Standridge and Vouchers
State Senator Rob Standridge will say or do just about anything to pass a voucher bill at this point. This week, he has sent his colleagues an 18 page backup document that includes letters of support for SB 560. Here are some highlights. First is from his letter:
Coming from an area of the state dominated by the left and those that think school choice should not be allowed for anyone, even for the poor kids of the inner city this legislation targets, I understand that this legislation is not easy.
This is a tremendous starting point. Standridge is from Norman, which now is apparently dominated by the left. Never mind that he won re-election in November facing an independent candidate and no Democrat. Facts really have no place here.
I have heard some say that if we could just spend more money in the failing schools in Oklahoma and Tulsa county that things would just turn around. I certainly support funding public education better, and as it is a condition of this legislation, giving our teachers a raise. But certainly we are not sure what level of funding will turn around our inner city schools which are failing, and if you look to the funding of inner city schools in Washington, DC…is there really an amount that will fix inner city schools and should we continue to wait for that to happen while kids pay the real price?
So is Standridge saying ALL inner city schools in the state’s two largest counties are failing? If so, then why is he pushing so hard for Cleveland County, where his children attend private schools, to get vouchers too?
And why doesn’t he want any accountability in the private schools that will educate the voucher students they will accept? If test scores are how he knows that inner city schools are failing him, then why won’t we be giving state tests to the students who take their vouchers and go private?
Believe me, I completely understand that OEA, CCOSA, and other left leaning organizations have convinced educators that school choice is a bad thing…
Skipping over the fact that Standridge believes all education organizations (except the ones who write bills for Senator Brecheen and a few other colleagues) are left leaning, he also makes the argument that educators are incapable of thinking for themselves. The OEA and CCOSA are bad, and they have convinced these weak minded people that choice is bad. But I want to give them raises. I really do!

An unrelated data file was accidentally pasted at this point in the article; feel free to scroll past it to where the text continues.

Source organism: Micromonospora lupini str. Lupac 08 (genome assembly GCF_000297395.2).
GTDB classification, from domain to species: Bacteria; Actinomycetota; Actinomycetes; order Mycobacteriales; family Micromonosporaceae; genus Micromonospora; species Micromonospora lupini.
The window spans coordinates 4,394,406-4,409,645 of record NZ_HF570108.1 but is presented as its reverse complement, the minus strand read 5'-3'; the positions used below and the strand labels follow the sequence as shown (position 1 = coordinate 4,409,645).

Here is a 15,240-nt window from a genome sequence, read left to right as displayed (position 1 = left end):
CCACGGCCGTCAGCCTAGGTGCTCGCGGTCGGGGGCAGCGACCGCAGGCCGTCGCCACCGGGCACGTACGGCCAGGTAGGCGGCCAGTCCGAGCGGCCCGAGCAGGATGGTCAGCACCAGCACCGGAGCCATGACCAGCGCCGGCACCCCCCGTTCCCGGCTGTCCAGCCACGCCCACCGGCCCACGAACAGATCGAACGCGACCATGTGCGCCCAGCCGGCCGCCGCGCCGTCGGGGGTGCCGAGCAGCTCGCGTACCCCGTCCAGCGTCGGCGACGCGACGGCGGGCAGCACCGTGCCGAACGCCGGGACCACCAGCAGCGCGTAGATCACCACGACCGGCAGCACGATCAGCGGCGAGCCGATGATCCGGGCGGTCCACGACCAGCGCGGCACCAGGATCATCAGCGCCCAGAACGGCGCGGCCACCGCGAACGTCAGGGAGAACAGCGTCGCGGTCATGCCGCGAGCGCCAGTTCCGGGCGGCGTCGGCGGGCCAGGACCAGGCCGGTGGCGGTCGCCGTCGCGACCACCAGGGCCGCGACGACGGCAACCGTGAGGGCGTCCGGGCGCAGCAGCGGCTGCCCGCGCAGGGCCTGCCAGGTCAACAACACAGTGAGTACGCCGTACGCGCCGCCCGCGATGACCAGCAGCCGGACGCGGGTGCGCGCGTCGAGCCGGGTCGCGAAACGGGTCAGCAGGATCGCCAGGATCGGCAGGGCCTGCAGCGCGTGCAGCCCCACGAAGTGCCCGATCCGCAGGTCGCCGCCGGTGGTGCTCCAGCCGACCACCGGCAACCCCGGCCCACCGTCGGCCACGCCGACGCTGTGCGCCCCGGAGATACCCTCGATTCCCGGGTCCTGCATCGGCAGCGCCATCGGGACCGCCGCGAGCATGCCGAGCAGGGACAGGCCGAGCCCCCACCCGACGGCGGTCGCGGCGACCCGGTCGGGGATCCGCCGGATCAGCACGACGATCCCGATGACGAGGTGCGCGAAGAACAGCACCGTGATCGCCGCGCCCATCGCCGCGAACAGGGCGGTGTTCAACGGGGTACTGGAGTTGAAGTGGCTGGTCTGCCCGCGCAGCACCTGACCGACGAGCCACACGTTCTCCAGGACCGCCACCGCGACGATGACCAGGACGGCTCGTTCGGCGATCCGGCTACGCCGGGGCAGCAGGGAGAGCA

Similar to the Civil Rights movement many decades ago led by Republicans, championed by Republicans, but lost to the media as an effort from the left…
Stop. Just stop. You’re embarrassing yourself, Rob.
I would reiterate that the goal line for SB 560 is a thousand yards away, and possibly even years away, but please help me move this ball down the field so that, hopefully, we can provide opportunity for that young 9th grade boy or girl that without this scholarship life may pass them by.
Yes, this bill merely chips away at the edges of what Standridge and the other signers of letters in this packet really want: universal school choice.
Again, let me say that I’m not against school choice. Thousands of students in Oklahoma attend public schools in a different zip code from their residence. Some of our legislators, past and present, have enjoyed public school choice. We have charters. We have virtual school.
We. Have. School. Choice. Right. Now.
We just don’t have vouchers.
I spoke today with one superintendent who says that Standridge recently told him, They’re coming. Why not control the model? Or maybe I’m one of those gullible educators that the senator thinks will believe anything.
It’s also worth noting that Standridge has worked over the rural caucus promising them that vouchers to the state’s three most populous counties won’t hurt school funding for the rest of them. On the other hand, I’ve heard Standridge talk about the need to consolidate rural districts. That’s the same guy. Is he really looking out for your schools?
Senate Bill 560 would subsidize the private school tuition of more than 36,000 students in those three counties. Adding to the number of students currently served depletes funding for the rest of the districts. This would take money from 74 counties to subsidize the biggest three.
But it moves the ball incrementally down the field.
That’s not all. We also have support documentation from key allies. I won’t list them all, but I’d be remiss if I didn’t provide a brief excerpt from David Barton and his fact-challenged Wallbuilders organization:
Nearly three-fourths of [Texas] citizens say they are not getting their money’s worth for what we are spending in education, and sixty-eight percent now want school choice, even in rural areas…I assume it is the same in Oklahoma.
…In Texas, there is a very aggressive push to increase salaries for educators, and our legislators are sympathetic to these demands. But at the same time, we cannot reward teachers or systems that underperform.
The playbook, if we are to extend the sports metaphor, is strongly anti-public education. And it’s nationwide.
To be clear, though, a voucher won’t provide a student with a meal or transportation. It won’t guarantee access to school choice. And it won’t have any fiscal or academic accountability.
Please contact your senators and ask for a no vote on SB 560 tomorrow.